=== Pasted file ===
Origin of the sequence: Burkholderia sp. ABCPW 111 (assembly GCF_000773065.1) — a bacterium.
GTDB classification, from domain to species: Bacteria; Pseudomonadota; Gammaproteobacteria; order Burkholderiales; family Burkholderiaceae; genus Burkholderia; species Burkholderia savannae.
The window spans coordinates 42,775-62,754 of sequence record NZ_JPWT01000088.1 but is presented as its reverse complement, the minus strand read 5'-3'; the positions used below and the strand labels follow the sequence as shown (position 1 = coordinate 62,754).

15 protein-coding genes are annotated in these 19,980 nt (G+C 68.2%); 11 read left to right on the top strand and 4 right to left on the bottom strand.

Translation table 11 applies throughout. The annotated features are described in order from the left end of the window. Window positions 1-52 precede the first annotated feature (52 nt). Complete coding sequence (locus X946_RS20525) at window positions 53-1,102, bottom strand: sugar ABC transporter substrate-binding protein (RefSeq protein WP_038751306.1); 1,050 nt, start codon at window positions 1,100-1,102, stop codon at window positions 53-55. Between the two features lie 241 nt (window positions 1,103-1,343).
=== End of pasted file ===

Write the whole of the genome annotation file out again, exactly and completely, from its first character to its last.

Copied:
Origin of the sequence: Burkholderia sp. ABCPW 111 (assembly GCF_000773065.1) — a bacterium.
GTDB classification, from domain to species: Bacteria; Pseudomonadota; Gammaproteobacteria; order Burkholderiales; family Burkholderiaceae; genus Burkholderia; species Burkholderia savannae.
The window spans coordinates 42,775-62,754 of sequence record NZ_JPWT01000088.1 but is presented as its reverse complement, the minus strand read 5'-3'; the positions used below and the strand labels follow the sequence as shown (position 1 = coordinate 62,754).

15 protein-coding genes are annotated in these 19,980 nt (G+C 68.2%); 11 read left to right on the top strand and 4 right to left on the bottom strand.

Translation table 11 applies throughout. The annotated features are described in order from the left end of the window. Window positions 1-52 precede the first annotated feature (52 nt). Complete coding sequence (locus X946_RS20525) at window positions 53-1,102, bottom strand: sugar ABC transporter substrate-binding protein (RefSeq protein WP_038751306.1); 1,050 nt, start codon at window positions 1,100-1,102, stop codon at window positions 53-55. Between the two features lie 241 nt (window positions 1,103-1,343).